Alex Tizon

From Wikipedia, the free encyclopedia
Jump to: navigation, search
Alex Tizon
Born Tomas Alexander Tizon
(1959-10-30)October 30, 1959
Manila, Philippines
Died March 23, 2017(2017-03-23) (aged 57)
Eugene, Oregon
Occupation Author, professor (University of Oregon)
Citizenship United States and Philippines
Alma mater University of Oregon
Stanford University
Notable works Big Little Man
Notable awards Anthony J. Lukas Book Prize, 2011,[1] International Journalism Fellowship, 2009,[2] Knight I Jefferson Fellowship, 1998, Pulitzer Prize in Investigative Journalism, 1997[3]

Alex Tizon (October 30, 1959 – March 23, 2017) was an American author and Pulitzer Prize-winning journalist.[4] His book Big Little Man, a memoir and cultural history, explores themes related to race, masculinity, and personal identity.[5] He taught at the University of Oregon School of Journalism and Communication.[6]


Tizon was born Tomas Alexander Asuncion Tizon in Manila, Philippines on October 30, 1959, the second of nine children. He immigrated with his family in 1964 as part of the first big wave of Asian immigration to the United States in the modern era. His childhood was marked by financial hardship and constant moving. Through twelve grades, he attended eight schools from Honolulu to New York City. He earned degrees from the University of Oregon and Stanford.[6]


As a reporter for the Seattle Times, he and two colleagues won the 1997 Pulitzer Prize for Investigative Reporting for a five-part series about fraud and mismanagement in the Federal Indian Housing Program.[7] He was only the second Philippine-born journalist to win a Pulitzer. The first was Carlos Romulo in 1949.[8]

After the 9/11 terrorist attacks, Tizon and photographer Alan Berner drove from Seattle to Ground Zero in New York City, chronicling their journey with a multi-part series called "Crossing America – Dispatches From a New Nation," which explored the changes brought upon by the attacks.[9] In 2002, he and Berner made another trip to Ground Zero, this time taking a southern route, and produced the series, "Crossing America – One Year Later."[10]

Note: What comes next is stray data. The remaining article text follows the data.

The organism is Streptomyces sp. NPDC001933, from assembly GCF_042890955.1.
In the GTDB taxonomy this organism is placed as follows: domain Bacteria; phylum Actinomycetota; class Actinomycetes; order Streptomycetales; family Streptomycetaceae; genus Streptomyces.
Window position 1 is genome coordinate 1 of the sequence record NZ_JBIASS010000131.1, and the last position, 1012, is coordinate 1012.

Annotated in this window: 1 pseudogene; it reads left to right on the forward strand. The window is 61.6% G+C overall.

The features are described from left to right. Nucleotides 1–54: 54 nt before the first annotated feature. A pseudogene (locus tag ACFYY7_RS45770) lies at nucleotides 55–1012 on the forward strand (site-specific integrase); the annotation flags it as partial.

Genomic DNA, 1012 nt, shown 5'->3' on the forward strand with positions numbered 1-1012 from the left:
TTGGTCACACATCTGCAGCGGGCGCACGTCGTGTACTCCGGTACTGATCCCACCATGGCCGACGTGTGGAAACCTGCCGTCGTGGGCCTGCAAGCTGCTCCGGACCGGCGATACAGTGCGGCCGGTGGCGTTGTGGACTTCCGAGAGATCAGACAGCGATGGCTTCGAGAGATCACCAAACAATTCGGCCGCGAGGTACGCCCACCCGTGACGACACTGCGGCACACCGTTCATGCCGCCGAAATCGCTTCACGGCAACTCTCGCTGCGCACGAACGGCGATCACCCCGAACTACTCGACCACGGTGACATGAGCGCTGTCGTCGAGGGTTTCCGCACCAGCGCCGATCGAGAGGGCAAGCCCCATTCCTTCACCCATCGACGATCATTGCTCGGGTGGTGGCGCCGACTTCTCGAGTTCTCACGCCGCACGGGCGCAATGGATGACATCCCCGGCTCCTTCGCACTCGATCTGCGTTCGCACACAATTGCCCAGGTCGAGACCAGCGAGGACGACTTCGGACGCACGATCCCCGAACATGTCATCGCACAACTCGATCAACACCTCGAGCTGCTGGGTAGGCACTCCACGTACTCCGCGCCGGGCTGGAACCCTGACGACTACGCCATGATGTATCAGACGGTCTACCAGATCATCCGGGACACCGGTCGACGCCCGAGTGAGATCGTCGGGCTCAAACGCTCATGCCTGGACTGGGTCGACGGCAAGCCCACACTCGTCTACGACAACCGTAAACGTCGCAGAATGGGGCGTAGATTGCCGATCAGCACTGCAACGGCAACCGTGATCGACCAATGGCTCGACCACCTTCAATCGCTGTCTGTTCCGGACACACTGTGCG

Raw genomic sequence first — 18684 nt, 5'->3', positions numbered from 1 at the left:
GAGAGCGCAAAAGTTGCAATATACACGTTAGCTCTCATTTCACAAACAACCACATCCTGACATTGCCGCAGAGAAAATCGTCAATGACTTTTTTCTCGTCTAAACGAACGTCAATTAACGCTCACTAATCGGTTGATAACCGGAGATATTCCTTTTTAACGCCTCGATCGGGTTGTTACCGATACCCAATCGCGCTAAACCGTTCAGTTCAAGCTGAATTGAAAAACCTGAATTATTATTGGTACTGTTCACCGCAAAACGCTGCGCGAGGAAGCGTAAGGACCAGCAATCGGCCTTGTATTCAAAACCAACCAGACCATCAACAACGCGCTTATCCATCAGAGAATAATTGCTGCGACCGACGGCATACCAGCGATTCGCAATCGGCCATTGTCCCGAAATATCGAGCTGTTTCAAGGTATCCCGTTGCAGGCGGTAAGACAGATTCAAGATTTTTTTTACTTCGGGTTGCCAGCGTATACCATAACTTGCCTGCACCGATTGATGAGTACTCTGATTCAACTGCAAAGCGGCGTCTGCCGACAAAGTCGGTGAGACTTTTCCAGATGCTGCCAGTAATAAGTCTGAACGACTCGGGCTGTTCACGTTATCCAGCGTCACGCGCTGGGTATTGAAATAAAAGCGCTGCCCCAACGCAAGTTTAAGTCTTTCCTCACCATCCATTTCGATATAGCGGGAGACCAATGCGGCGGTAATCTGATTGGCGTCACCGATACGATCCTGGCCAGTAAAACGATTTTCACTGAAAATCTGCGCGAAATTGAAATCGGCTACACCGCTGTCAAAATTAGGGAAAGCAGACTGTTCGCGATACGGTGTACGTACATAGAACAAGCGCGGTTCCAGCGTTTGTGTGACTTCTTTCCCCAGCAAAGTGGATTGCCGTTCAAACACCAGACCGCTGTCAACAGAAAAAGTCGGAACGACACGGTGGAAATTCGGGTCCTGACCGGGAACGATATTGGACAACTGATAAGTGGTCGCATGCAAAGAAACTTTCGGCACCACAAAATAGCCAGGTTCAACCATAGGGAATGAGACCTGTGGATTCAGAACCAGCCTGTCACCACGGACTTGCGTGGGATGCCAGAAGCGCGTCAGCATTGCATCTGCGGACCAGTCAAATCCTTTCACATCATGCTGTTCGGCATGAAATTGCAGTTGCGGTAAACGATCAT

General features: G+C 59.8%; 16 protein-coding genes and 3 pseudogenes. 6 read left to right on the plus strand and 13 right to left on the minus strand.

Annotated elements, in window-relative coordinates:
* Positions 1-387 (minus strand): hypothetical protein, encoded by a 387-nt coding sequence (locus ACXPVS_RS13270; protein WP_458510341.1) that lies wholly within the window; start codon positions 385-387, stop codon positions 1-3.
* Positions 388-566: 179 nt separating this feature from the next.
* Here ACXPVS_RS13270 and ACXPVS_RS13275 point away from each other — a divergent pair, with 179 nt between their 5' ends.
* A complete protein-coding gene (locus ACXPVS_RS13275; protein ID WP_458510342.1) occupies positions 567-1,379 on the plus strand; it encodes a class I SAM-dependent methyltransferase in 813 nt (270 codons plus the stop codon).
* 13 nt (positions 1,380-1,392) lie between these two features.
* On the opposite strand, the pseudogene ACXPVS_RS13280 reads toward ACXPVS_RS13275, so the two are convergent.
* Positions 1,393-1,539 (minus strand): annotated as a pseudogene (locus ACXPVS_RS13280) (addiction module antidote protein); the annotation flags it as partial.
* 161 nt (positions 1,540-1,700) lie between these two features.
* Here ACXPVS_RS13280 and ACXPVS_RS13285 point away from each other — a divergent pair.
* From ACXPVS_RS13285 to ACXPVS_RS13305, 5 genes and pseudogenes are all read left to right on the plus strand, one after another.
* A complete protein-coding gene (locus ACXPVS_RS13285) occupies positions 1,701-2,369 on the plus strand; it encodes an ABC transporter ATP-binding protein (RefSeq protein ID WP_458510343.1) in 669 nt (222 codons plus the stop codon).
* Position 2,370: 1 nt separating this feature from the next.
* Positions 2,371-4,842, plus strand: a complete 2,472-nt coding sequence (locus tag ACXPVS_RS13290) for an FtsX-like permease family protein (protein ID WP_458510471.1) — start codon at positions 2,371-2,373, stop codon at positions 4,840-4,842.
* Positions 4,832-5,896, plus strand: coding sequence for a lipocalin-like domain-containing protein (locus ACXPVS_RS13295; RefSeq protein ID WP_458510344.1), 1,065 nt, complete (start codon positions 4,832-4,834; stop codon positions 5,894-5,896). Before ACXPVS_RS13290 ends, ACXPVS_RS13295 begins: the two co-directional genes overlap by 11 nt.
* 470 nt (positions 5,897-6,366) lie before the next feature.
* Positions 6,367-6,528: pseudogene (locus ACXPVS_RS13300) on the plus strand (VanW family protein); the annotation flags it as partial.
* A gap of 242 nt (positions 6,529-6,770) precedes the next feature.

Tizon was Seattle Bureau Chief for the Los Angeles Times from 2003 to 2008.[6] He was a Knight International Journalism Fellow based in Manila in 2009 and 2010[11]

Big Little Man[edit]

He expanded upon his journalistic themes—exiles, immigrants, social outcasts, people searching for identity or purpose—in a personal way in his book Big Little Man: In Search of My Asian Self. Tizon told his own story as a first-generation immigrant and an Asian male growing up in the United States to examine cultural mythologies related to race and gender, in particular the Western stereotypes of Asian men and women.[5] The book won the 2011 J. Anthony Lukas Book Prize Work-In-Progress Award, sponsored by Columbia University and the Nieman Foundation at Harvard.[12]


Alex Tizon was found dead in his home in Eugene, Oregon, on March 23, 2017. He was 57. His death appeared to be the result of natural causes.[13]


  1. ^
  2. ^
  3. ^
  4. ^ "The 1997 Pulitzer Prize Winners: Investigative Reporting" The Pulitzer Prizes. 1997. Accessed May 12, 2014.
  5. ^ a b "Big Little Man: In Search of my Asian Self". Publishers Weekly. Reviewed on March 10, 2014. Accessed May 12, 2014.
  6. ^ a b c "Alex Tizon: Assistant Professor in Journalism." University of Oregon School of Journalism and Communications. Accessed May 12, 2014.
  7. ^ Chuck Taylor. "Times Wins Two Pulitzer Prizes -- Boeing, Tribal Housing Stories Earn Awards" The Seattle Times. April 7, 1997. Accessed May 12, 2014.
  8. ^ "Carlos P. Romulo Wikipedia Page" Wikipedia. Accessed May 17, 2014.
  9. ^ Chip Scanlan. "The Power of Serendipity: Alex Tizon’s Journey" Poynter. Published July 31, 2002, Updated March 2, 2011. Accessed May 18, 2014.
  10. ^ Alex Tizon. "Crossing America: One Year Later" the Seattle Times August 25 – September 15, 2002. Accessed May 18, 2014.
  11. ^ "Alex Tizon: Knight International Journalism Fellow, Philippines" ICFJ 30 Years, International Center for Journalists Advancing Quality Journalism Worldwide. 2013. Accessed May 17, 2014.
  12. ^ Arlene Morgan and Clare Oh. "Columbia’s Graduate School of Journalism and the Nieman Foundation for Journalism at Harvard Announce Winners of the 2011 Lukas Prize Project Awards for Exceptional Works of Nonfiction" Columbia Journalism School. Page 2. Accessed May 17, 2014.
  13. ^ "Alex Tizon, Pulitzer Prize winner and Oregon journalism professor, dies at 58". Retrieved March 25, 2017.